Cairnwood was designed by the architectural firm Carrère and Hastings and was completed in 1895. It served as the home of John Pitcairn, founder of the Pittsburgh Plate Glass Company, and his wife Gertrude until 1916, after which it stood vacant for several years. In 1994, the Academy of the New Church renovated the building and it now functions as a cultural and hospitality center serving the college, community, and surrounding area.[6]


Bryn Athyn College is affiliated with the New Church, a branch of Christianity based on the Bible and the theological writings of Emanuel Swedenborg. The college offers religious courses, a religion major, and worship services.

Education at Bryn Athyn emphasizes the practical application of truth to life and encourages students to connect their spiritual beliefs to both their studies and their daily lives. Student conduct policies are guided by moral principles, with a particular emphasis on acting honestly, respectfully, and charitably and living a life of useful service.[7]

The college’s Mission Statement notes that, "Bryn Athyn College of the New Church serves as an intellectual center for all who desire to pursue a higher education in the liberal arts and sciences, enriched and structured by the Old and New Testaments and the writings of Emanuel Swedenborg. The purpose of this education is to enhance students' civil, moral, and spiritual lives, as well as to contribute to human spiritual welfare.".[8][9]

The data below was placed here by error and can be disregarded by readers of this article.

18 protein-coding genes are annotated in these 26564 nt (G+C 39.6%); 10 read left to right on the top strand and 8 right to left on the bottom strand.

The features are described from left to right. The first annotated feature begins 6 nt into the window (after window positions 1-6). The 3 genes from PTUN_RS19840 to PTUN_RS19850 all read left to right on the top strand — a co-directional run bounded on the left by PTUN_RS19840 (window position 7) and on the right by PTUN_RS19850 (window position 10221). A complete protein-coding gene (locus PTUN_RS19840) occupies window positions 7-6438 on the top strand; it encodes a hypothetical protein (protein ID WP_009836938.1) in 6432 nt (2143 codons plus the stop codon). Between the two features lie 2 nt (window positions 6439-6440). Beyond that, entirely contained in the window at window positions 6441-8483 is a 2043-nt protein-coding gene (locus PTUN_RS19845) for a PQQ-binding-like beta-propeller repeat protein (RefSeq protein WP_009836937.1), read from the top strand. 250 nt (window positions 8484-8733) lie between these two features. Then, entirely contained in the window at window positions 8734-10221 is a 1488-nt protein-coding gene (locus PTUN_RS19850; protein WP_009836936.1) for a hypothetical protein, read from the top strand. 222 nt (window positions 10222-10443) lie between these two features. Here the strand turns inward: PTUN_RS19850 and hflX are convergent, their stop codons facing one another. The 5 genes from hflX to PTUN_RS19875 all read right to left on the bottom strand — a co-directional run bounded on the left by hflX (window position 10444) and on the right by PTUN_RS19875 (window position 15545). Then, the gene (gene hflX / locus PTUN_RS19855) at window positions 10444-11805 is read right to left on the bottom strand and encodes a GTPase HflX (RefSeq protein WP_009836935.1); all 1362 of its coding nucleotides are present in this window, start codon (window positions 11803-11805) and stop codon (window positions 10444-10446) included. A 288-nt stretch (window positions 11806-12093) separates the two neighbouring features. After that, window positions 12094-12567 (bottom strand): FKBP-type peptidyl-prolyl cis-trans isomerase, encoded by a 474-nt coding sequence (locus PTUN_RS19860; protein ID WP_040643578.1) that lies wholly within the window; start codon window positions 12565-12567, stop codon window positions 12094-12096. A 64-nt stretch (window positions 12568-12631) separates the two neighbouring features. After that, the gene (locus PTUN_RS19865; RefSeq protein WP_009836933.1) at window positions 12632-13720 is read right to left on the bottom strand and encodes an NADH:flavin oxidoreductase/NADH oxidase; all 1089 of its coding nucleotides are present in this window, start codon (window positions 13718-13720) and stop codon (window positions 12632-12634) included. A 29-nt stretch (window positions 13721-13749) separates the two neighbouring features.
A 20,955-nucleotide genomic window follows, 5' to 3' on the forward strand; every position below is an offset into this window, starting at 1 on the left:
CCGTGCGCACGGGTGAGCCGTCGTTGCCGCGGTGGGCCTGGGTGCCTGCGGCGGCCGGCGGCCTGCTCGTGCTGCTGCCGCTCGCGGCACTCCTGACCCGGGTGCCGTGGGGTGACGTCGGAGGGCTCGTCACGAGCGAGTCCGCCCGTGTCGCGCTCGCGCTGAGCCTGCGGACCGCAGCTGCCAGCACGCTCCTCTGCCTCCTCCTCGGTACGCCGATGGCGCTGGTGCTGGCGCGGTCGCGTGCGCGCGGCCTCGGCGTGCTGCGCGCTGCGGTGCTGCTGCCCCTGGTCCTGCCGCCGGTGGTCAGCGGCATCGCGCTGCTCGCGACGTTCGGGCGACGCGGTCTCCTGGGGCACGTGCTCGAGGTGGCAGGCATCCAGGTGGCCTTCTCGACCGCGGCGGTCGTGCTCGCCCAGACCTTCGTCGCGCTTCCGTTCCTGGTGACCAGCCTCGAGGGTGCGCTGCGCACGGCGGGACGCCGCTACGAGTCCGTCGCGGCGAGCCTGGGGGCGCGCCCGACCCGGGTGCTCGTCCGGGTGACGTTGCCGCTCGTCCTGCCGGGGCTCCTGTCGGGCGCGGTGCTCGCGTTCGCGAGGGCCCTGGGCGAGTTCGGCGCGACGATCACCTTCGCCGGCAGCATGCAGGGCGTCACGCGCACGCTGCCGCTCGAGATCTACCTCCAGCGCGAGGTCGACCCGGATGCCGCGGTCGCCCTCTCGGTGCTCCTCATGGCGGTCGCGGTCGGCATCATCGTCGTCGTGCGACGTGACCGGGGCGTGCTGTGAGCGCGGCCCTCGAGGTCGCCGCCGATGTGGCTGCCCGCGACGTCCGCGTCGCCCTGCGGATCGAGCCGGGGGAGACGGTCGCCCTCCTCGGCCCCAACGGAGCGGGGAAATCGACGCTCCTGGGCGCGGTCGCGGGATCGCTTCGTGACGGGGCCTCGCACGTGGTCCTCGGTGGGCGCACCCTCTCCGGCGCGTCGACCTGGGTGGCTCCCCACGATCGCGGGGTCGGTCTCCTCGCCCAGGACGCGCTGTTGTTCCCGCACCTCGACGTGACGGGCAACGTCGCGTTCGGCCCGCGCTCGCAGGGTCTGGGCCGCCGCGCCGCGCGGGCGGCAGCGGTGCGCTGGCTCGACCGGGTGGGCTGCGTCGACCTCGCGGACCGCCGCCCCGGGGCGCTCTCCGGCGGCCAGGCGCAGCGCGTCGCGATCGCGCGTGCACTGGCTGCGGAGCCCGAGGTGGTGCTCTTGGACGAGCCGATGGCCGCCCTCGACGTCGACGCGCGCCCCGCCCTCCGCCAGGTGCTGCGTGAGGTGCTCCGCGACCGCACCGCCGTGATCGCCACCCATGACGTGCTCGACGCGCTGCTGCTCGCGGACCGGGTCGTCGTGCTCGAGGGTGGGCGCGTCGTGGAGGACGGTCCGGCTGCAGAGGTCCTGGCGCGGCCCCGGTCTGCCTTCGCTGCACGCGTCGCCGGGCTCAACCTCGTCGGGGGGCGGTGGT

The college's educational philosophy is grounded in the teachings of Emanuel Swedenborg and the benefits of a liberal arts program. The curriculum emphasizes experiential learning.[10]

In the academic year 2020–21, the college had 272 students who were studying across 12 undergraduate programs. The college also enrolled 190 students studying two online courses.[11]

The college operates on a trimester system.


Bryn Athyn College teams participate as a member of the National Collegiate Athletic Association's Division III. The Lions are a member of the United East Conference (UEC) as of the 2023–24 academic year. They were previously UEC members from 2014 to 2018. Prior to the 2014 season, the college competed as a member of the USCAA. The college specializes in basketball and lacrosse.[12]

In 2020–21, almost 22% of students participated in an athletic team.[13]


Bryn Athyn College offers both courses and extracurricular arts opportunities in studio arts, theater, and music. Arts courses include drawing and painting, ceramics, metals, photography and art history.

Student life

Bryn Athyn student life is largely student-run. Student Government and the Social Committee plan regular activities both on and off campus.

See also


  1. ^ "History of the College". Bryn Athyn College. Archived from the original on January 28, 2012. Retrieved 10 Aug 2009.
  2. ^ Bryn Athyn College official website, Retrieved 2023-04-21
  3. ^ "History of the Building". Glencairn Museum. Retrieved 10 Aug 2009.
  4. ^ Bryn Athyn Church official website
  5. ^ "Cultural History". Bryn Athyn Cathedral. Retrieved 10 Aug 2009.
  6. ^ "History of the Building". Cairnwood Estate. Retrieved 10 Aug 2009.
  7. ^ "Values and Spirituality". Bryn Athyn College. Archived from the original on 2009-08-03. Retrieved 10 Aug 2009.
  8. ^ Bryn Athyn College official website
  9. ^ Bryn Athyn College official website
  10. ^ "Academics". Bryn Athyn College. Archived from the original on 2010-01-07. Retrieved 10 Aug 2009.
  11. ^ Best Colleges website, Retrieved 2023-04-21
  12. ^ Bryn Athyn College official sport report for 2021
  13. ^ Best Colleges website, Retrieved 2023-04-21

40°08′05.45″N 75°03′35.80″W / 40.1348472°N 75.0599444°W / 40.1348472; -75.0599444